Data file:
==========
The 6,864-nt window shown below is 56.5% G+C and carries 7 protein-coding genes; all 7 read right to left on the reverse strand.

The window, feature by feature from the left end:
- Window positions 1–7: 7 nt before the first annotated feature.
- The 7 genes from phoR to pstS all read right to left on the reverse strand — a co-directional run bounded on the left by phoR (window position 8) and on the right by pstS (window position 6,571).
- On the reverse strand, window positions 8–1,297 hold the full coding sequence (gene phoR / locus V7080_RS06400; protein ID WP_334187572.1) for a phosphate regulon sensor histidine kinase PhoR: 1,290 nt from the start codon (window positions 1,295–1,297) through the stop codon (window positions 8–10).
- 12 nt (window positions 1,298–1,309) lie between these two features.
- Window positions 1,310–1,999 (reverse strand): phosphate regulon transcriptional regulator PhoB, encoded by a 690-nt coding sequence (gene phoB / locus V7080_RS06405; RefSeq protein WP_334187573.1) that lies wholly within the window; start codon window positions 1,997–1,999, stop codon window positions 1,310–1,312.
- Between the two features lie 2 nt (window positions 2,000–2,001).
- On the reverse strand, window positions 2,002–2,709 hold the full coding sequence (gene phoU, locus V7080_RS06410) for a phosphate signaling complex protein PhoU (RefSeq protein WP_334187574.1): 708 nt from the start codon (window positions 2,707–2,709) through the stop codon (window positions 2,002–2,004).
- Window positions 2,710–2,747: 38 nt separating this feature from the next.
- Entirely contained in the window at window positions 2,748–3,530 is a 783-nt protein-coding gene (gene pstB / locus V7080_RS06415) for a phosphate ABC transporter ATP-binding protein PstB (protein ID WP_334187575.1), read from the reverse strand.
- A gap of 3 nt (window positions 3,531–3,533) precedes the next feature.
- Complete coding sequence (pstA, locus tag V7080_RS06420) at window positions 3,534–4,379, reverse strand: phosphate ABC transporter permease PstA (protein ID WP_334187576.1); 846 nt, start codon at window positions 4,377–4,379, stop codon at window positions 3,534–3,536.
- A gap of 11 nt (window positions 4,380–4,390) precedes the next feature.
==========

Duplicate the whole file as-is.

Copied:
The 6,864-nt window shown below is 56.5% G+C and carries 7 protein-coding genes; all 7 read right to left on the reverse strand.

The window, feature by feature from the left end:
- Window positions 1–7: 7 nt before the first annotated feature.
- The 7 genes from phoR to pstS all read right to left on the reverse strand — a co-directional run bounded on the left by phoR (window position 8) and on the right by pstS (window position 6,571).
- On the reverse strand, window positions 8–1,297 hold the full coding sequence (gene phoR / locus V7080_RS06400; protein ID WP_334187572.1) for a phosphate regulon sensor histidine kinase PhoR: 1,290 nt from the start codon (window positions 1,295–1,297) through the stop codon (window positions 8–10).
- 12 nt (window positions 1,298–1,309) lie between these two features.
- Window positions 1,310–1,999 (reverse strand): phosphate regulon transcriptional regulator PhoB, encoded by a 690-nt coding sequence (gene phoB / locus V7080_RS06405; RefSeq protein WP_334187573.1) that lies wholly within the window; start codon window positions 1,997–1,999, stop codon window positions 1,310–1,312.
- Between the two features lie 2 nt (window positions 2,000–2,001).
- On the reverse strand, window positions 2,002–2,709 hold the full coding sequence (gene phoU, locus V7080_RS06410) for a phosphate signaling complex protein PhoU (RefSeq protein WP_334187574.1): 708 nt from the start codon (window positions 2,707–2,709) through the stop codon (window positions 2,002–2,004).
- Window positions 2,710–2,747: 38 nt separating this feature from the next.
- Entirely contained in the window at window positions 2,748–3,530 is a 783-nt protein-coding gene (gene pstB / locus V7080_RS06415) for a phosphate ABC transporter ATP-binding protein PstB (protein ID WP_334187575.1), read from the reverse strand.
- A gap of 3 nt (window positions 3,531–3,533) precedes the next feature.
- Complete coding sequence (pstA, locus tag V7080_RS06420) at window positions 3,534–4,379, reverse strand: phosphate ABC transporter permease PstA (protein ID WP_334187576.1); 846 nt, start codon at window positions 4,377–4,379, stop codon at window positions 3,534–3,536.
- A gap of 11 nt (window positions 4,380–4,390) precedes the next feature.